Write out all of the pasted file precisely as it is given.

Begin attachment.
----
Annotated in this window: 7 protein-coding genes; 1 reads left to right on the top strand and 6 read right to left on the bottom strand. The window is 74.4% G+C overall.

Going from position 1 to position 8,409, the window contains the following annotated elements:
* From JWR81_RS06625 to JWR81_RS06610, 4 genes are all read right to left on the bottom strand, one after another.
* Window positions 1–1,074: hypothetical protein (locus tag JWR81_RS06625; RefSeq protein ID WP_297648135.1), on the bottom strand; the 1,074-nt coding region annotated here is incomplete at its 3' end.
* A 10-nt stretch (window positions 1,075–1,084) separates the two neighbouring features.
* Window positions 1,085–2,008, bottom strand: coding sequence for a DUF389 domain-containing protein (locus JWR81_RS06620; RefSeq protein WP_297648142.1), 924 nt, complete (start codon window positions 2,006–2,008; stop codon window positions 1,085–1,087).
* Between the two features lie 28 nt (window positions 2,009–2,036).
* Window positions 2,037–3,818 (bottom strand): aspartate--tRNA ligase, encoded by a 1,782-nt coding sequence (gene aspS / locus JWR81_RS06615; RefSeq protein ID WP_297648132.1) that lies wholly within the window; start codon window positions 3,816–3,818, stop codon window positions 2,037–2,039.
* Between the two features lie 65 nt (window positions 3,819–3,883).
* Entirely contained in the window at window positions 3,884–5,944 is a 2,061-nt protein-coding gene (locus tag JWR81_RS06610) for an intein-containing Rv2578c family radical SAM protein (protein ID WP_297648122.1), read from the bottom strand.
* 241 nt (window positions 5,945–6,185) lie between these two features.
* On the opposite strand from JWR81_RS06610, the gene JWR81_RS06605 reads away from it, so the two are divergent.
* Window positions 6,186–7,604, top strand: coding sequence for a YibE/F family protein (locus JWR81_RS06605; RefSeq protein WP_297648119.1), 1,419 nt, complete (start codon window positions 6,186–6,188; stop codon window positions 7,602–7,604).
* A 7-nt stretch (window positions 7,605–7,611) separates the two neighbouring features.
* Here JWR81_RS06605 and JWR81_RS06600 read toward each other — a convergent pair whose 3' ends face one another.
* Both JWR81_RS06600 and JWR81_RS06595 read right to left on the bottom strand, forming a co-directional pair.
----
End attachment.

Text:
Annotated in this window: 7 protein-coding genes; 1 reads left to right on the top strand and 6 read right to left on the bottom strand. The window is 74.4% G+C overall.

Going from position 1 to position 8,409, the window contains the following annotated elements:
* From JWR81_RS06625 to JWR81_RS06610, 4 genes are all read right to left on the bottom strand, one after another.
* Window positions 1–1,074: hypothetical protein (locus tag JWR81_RS06625; RefSeq protein ID WP_297648135.1), on the bottom strand; the 1,074-nt coding region annotated here is incomplete at its 3' end.
* A 10-nt stretch (window positions 1,075–1,084) separates the two neighbouring features.
* Window positions 1,085–2,008, bottom strand: coding sequence for a DUF389 domain-containing protein (locus JWR81_RS06620; RefSeq protein WP_297648142.1), 924 nt, complete (start codon window positions 2,006–2,008; stop codon window positions 1,085–1,087).
* Between the two features lie 28 nt (window positions 2,009–2,036).
* Window positions 2,037–3,818 (bottom strand): aspartate--tRNA ligase, encoded by a 1,782-nt coding sequence (gene aspS / locus JWR81_RS06615; RefSeq protein ID WP_297648132.1) that lies wholly within the window; start codon window positions 3,816–3,818, stop codon window positions 2,037–2,039.
* Between the two features lie 65 nt (window positions 3,819–3,883).
* Entirely contained in the window at window positions 3,884–5,944 is a 2,061-nt protein-coding gene (locus tag JWR81_RS06610) for an intein-containing Rv2578c family radical SAM protein (protein ID WP_297648122.1), read from the bottom strand.
* 241 nt (window positions 5,945–6,185) lie between these two features.
* On the opposite strand from JWR81_RS06610, the gene JWR81_RS06605 reads away from it, so the two are divergent.
* Window positions 6,186–7,604, top strand: coding sequence for a YibE/F family protein (locus JWR81_RS06605; RefSeq protein WP_297648119.1), 1,419 nt, complete (start codon window positions 6,186–6,188; stop codon window positions 7,602–7,604).
* A 7-nt stretch (window positions 7,605–7,611) separates the two neighbouring features.
* Here JWR81_RS06605 and JWR81_RS06600 read toward each other — a convergent pair whose 3' ends face one another.
* Both JWR81_RS06600 and JWR81_RS06595 read right to left on the bottom strand, forming a co-directional pair.